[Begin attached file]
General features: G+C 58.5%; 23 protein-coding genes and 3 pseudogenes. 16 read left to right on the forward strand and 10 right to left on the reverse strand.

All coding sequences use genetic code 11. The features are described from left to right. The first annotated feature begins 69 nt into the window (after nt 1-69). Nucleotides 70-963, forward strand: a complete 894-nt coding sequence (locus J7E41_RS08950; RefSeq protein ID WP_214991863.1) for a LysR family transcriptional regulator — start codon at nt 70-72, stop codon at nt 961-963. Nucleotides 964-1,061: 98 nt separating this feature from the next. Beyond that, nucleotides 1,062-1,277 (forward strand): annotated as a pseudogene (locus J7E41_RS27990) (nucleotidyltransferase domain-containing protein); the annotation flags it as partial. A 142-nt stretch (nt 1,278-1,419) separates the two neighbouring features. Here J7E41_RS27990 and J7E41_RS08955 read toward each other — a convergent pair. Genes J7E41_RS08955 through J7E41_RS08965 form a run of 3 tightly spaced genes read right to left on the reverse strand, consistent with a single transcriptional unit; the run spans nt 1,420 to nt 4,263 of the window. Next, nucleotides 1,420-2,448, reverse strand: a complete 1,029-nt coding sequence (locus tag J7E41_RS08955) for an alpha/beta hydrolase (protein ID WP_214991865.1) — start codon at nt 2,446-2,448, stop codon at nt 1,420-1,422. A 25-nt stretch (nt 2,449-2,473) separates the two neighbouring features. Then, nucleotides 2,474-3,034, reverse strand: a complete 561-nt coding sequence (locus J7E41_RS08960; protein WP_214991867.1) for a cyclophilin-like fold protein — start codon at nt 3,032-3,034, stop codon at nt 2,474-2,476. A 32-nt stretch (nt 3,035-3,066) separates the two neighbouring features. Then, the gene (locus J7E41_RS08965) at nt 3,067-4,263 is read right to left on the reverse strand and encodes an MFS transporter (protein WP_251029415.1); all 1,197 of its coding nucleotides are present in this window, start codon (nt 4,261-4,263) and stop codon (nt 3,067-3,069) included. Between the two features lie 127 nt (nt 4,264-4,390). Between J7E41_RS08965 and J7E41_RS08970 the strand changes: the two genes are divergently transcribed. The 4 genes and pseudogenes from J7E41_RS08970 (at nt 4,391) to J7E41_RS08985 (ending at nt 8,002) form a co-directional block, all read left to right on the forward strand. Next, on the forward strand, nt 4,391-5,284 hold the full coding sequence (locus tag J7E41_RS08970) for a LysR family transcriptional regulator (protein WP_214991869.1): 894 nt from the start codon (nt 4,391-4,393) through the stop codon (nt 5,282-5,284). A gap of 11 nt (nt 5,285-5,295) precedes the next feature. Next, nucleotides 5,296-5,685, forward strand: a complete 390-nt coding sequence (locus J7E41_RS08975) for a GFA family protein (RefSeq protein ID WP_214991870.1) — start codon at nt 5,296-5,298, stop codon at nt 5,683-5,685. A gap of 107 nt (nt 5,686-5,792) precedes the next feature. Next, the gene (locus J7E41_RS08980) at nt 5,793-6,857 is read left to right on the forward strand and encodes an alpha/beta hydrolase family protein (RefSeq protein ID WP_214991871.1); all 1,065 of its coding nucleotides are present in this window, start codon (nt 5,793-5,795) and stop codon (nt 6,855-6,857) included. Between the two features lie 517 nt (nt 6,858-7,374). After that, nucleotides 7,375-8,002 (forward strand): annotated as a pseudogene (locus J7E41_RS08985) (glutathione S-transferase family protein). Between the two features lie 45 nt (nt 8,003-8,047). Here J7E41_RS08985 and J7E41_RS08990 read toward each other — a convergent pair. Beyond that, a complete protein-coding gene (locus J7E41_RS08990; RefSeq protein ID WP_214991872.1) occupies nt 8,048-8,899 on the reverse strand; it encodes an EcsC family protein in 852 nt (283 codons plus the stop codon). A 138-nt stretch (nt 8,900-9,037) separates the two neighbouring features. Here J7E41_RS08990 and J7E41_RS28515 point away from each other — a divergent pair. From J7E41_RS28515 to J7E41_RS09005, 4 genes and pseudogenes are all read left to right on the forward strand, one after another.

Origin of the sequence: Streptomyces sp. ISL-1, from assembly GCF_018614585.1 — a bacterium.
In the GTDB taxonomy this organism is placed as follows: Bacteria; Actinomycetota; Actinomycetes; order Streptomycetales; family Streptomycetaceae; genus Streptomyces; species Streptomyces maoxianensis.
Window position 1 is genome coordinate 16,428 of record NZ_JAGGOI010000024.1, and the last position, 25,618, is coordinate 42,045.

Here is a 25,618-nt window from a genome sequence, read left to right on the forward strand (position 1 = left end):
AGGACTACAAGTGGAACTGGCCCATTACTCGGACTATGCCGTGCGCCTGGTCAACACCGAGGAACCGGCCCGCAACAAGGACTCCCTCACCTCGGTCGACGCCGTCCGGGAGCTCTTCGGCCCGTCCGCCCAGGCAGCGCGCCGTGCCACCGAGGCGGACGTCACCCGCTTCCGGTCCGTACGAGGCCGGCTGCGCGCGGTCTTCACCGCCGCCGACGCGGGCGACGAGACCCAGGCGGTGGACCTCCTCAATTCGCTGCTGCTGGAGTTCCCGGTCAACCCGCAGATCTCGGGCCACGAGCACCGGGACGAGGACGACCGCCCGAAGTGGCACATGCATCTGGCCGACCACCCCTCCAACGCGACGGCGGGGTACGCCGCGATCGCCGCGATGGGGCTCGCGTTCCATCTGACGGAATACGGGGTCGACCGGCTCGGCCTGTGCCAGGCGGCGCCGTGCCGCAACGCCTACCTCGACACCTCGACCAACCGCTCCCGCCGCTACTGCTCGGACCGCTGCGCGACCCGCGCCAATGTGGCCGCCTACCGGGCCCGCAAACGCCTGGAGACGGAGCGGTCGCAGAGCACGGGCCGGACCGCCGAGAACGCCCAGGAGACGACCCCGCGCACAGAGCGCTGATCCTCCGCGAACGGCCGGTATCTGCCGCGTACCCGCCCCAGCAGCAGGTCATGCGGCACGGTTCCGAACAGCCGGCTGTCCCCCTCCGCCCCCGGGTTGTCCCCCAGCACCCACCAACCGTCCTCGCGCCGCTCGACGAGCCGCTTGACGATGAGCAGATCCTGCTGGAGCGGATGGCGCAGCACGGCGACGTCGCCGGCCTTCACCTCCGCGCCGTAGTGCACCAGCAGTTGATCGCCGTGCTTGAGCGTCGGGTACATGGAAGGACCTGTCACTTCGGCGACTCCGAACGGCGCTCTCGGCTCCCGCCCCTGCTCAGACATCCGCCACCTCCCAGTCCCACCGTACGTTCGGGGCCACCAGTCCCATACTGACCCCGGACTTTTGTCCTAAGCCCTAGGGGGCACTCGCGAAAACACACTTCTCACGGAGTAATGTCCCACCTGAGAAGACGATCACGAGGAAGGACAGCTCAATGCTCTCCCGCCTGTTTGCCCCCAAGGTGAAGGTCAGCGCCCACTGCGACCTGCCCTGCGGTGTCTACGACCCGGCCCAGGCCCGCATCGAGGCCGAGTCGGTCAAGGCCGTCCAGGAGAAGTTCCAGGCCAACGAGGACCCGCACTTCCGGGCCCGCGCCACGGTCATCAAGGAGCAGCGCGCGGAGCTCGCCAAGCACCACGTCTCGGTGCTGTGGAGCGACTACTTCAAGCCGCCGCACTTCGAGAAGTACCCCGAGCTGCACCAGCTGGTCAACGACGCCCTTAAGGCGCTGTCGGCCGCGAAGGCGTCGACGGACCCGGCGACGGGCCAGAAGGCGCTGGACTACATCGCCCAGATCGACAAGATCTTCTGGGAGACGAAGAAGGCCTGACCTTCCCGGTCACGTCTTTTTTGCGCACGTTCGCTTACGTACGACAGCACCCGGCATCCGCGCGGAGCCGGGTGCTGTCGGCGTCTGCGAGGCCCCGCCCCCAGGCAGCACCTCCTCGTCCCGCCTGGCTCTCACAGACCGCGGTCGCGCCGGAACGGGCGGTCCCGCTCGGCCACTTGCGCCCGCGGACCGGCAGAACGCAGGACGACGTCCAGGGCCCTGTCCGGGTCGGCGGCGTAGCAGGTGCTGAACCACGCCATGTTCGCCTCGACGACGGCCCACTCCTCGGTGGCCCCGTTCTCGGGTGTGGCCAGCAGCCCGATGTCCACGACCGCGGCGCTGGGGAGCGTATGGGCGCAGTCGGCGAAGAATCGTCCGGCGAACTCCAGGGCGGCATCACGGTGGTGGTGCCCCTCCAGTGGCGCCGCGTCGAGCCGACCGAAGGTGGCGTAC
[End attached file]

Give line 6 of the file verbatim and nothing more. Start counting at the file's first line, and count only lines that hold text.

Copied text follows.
Here is a 25,618-nt window from a genome sequence, read left to right on the forward strand (position 1 = left end):